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The endemicity of highly pathogenic avian influenza (HPAI) A(H5N1) viruses in Asia has led to the generation of reassortant H5 strains with novel gene constellations. A newly emerged HPAI A(H5N8) virus caused poultry outbreaks in the Republic of Korea in 2014. Because newly emerging high-pathogenicity H5 viruses continue to pose public health risks, it is(More)
To investigate the molecular changes that allow influenza B viruses to adapt to new mammalian hosts, influenza B/Florida/04/2006 was serially passaged in BALB/c mice until highly virulent. The viral factors underlying this transition were then investigated in mice and ferrets. Five viruses, including the wild-type virus (P0), three intermediate viruses (P5,(More)
Highly pathogenic avian influenza H5N1 viruses are found chiefly in birds and have caused severe disease and death in infected humans. Development of influenza vaccines capable of inducing heterosubtypic immunity against a broad range of influenza viruses is the best option for the preparedness, since vaccination remains the principal method in controlling(More)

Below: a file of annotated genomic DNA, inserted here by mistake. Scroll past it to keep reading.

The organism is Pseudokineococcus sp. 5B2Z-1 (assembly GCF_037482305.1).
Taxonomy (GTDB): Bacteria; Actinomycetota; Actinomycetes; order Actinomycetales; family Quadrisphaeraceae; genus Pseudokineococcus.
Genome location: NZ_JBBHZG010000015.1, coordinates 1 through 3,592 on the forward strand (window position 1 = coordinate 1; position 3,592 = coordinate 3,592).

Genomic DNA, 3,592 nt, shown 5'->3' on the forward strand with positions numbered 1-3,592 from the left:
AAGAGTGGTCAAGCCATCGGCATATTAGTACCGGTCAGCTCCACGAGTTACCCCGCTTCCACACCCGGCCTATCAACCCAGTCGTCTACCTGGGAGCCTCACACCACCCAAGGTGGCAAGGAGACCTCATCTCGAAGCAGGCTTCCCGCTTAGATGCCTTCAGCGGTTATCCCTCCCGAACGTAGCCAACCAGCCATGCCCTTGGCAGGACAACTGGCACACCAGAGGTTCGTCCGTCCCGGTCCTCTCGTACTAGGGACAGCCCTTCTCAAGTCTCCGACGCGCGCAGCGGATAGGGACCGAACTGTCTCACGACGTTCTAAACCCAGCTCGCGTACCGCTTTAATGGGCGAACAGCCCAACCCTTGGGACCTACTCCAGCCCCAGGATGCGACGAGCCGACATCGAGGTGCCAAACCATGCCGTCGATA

Avian influenza A virus (AIV) is commonly isolated from domestic poultry and wild migratory birds, and the H9N2 subtype is the most prevalent and the major cause of severe disease in poultry in Korea. In addition to the veterinary concerns regarding the H9N2 subtype, it is also considered to be the next potential human pandemic strain due to its rapid(More)
Novel reassortant swine H1N2 influenza viruses were isolated from pigs in a commercial slaughterhouse in the Republic of Korea. Genome sequence analyses revealed that these isolates contain segments from Eurasian avian-like swine (hemagglutinin [HA]), Korean swine H1N2 (neuraminidase [NA]), and North American H3N2pM-like (remaining genes) viruses. Further(More)
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